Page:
7 Replies Latest reply: May 14, 2013 4:18 PM by Linc Davis
medchemist Level 1 Level 1 (0 points)

When I power up my my Macbook Pro it automatically goes to a Mac OS X Utilities screen. I have upgraded to Snow Leopard 10.6.3. I don't want to loose the data that is on the hard drive so is there a way to fix this issue without losing everything on the hard drive? I'm a rookie so need detailed instructions.  Thanks!


MacBook Pro, Mac OS X (10.6.3)
  • Kappy Level 10 Level 10 (250,665 points)

    What utilities screen? Can you post an image here? Have you checked Login Items in Accounts preferences?

  • Linc Davis Level 10 Level 10 (154,655 points)

    It sounds like you installed Snow Leopard over an existing Lion installation without repartitioning. Launch Disk Utility from the main window. Does it show a volume named "Macintosh HD" (or whatever you named your startup volume)?

  • medchemist Level 1 Level 1 (0 points)

    Hi Linc,

     

    I opened the Disc Utilities and verified and ran disk repair and am getting the following messages. The computer is making faint clicking sounds when it is booting up/working that I did not notice before.  I am able to get to the firewire screen if I reboot holding down the "T" key so I'm hoping that I can connect to another mac with firewire and get files off of the computer before restoring or if my hard drive is dying.  I have pasted the image that I get after the disk repair.photo.JPG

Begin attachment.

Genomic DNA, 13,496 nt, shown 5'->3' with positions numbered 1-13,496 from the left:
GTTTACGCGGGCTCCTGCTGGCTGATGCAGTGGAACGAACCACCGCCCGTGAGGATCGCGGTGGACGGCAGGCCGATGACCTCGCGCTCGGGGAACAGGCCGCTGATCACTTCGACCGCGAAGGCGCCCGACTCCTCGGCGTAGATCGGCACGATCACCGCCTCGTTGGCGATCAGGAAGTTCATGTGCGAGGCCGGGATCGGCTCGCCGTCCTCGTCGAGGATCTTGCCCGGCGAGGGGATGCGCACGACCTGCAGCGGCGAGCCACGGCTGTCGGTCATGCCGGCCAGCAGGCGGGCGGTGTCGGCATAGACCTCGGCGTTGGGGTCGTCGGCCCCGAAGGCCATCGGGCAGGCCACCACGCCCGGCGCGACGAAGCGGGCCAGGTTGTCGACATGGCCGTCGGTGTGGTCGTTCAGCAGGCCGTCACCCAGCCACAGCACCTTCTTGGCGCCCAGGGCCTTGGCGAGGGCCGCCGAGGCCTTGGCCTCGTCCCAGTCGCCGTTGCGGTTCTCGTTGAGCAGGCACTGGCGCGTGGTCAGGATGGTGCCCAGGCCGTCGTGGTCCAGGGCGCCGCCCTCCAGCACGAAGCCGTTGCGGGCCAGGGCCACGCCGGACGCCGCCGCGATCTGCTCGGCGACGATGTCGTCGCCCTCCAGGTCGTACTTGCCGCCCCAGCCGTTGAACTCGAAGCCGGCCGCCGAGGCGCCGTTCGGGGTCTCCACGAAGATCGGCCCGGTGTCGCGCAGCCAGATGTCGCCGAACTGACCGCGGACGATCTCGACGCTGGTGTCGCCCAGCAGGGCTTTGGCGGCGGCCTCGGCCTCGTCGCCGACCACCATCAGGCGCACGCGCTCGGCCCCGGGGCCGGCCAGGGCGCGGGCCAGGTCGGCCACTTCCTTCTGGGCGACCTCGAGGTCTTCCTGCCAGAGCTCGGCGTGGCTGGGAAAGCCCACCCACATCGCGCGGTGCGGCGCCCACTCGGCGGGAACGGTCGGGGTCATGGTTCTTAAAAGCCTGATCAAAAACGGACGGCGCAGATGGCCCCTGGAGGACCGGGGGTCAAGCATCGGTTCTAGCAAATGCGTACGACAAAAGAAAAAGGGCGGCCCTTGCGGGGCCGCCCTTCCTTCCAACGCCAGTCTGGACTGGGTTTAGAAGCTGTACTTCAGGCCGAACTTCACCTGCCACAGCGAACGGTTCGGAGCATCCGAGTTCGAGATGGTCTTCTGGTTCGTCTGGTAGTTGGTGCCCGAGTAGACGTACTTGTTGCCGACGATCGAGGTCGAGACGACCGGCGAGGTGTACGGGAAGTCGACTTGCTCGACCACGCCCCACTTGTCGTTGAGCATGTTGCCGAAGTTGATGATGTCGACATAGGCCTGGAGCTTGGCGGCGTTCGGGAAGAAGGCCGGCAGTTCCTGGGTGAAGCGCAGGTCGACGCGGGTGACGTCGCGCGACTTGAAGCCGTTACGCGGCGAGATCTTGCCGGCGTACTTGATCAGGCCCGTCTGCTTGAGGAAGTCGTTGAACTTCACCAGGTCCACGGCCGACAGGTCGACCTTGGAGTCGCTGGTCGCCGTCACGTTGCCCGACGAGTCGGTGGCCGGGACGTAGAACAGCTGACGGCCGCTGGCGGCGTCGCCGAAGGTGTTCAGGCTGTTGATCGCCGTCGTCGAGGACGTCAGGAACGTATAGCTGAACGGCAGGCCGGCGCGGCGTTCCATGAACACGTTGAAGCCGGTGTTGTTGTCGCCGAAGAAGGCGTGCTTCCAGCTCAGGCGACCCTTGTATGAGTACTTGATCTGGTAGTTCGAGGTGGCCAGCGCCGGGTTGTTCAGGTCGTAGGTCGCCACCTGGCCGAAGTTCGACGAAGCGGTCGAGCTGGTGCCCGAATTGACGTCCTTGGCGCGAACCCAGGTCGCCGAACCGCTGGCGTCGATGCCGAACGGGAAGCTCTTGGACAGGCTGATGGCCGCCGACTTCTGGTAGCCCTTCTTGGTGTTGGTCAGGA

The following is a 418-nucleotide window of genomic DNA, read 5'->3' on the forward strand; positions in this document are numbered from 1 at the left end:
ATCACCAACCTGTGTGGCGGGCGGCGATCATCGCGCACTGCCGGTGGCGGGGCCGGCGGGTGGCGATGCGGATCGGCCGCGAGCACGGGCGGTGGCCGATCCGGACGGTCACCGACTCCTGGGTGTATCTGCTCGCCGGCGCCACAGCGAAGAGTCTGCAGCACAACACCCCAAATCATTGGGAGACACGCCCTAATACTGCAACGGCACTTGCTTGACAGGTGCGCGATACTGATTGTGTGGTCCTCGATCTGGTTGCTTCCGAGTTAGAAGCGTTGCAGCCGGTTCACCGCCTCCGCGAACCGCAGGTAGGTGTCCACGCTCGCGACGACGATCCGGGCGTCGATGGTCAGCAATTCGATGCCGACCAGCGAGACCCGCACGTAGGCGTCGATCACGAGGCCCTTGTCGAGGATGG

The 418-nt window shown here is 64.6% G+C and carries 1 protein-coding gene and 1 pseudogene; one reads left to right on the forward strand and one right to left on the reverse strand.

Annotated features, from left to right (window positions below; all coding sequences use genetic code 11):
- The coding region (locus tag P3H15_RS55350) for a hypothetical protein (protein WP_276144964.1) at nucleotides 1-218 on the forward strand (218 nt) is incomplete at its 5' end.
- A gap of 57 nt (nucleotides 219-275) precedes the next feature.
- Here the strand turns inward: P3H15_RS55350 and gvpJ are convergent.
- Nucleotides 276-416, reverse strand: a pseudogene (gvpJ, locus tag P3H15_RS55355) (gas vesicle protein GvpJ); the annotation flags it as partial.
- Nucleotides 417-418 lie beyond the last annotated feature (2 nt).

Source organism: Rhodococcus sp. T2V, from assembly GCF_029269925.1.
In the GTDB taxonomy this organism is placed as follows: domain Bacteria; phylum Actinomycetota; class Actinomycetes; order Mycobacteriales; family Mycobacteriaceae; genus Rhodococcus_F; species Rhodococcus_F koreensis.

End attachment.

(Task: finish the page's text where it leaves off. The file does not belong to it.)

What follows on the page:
Am I toast?

     

    Thanks!

  • medchemist Level 1 Level 1 (0 points)

    Hi Kappy,

     

    This is the only screen that I can get to when I power up (unless I hold down the "T" key when booting to get to the Firewire symbol).  See my reply to Linc.

     

    Thanks

    image.jpeg

  • Linc Davis Level 10 Level 10 (154,655 points)

    The drive has malfunctioned. What backups do you have?

  • medchemist Level 1 Level 1 (0 points)

    What do you mean the hard drive is broken? No backups so I will try to recover the files.

  • Linc Davis Level 10 Level 10 (154,655 points)

    There are several ways to back up a Mac that is unable to fully boot. You need an external hard drive to hold the backup data.

    1. Boot from the Recovery partition or from a local Time Machine backup volume (option key at startup.) Launch Disk Utility and follow the instructions in this support article, under “Instructions for backing up to an external hard disk via Disk Utility.”

    2. If you have access to a working Mac, and both it and the non-working Mac have FireWire or Thunderbolt ports, boot the non-working Mac in target disk mode. Use the working Mac to copy the data to another drive. This technique won't work with USB, Ethernet, Wi-Fi, or Bluetooth.

    3. If the internal drive of the non-working Mac is user-replaceable, remove it and mount it in an external enclosure or drive dock. Use another Mac to copy the data.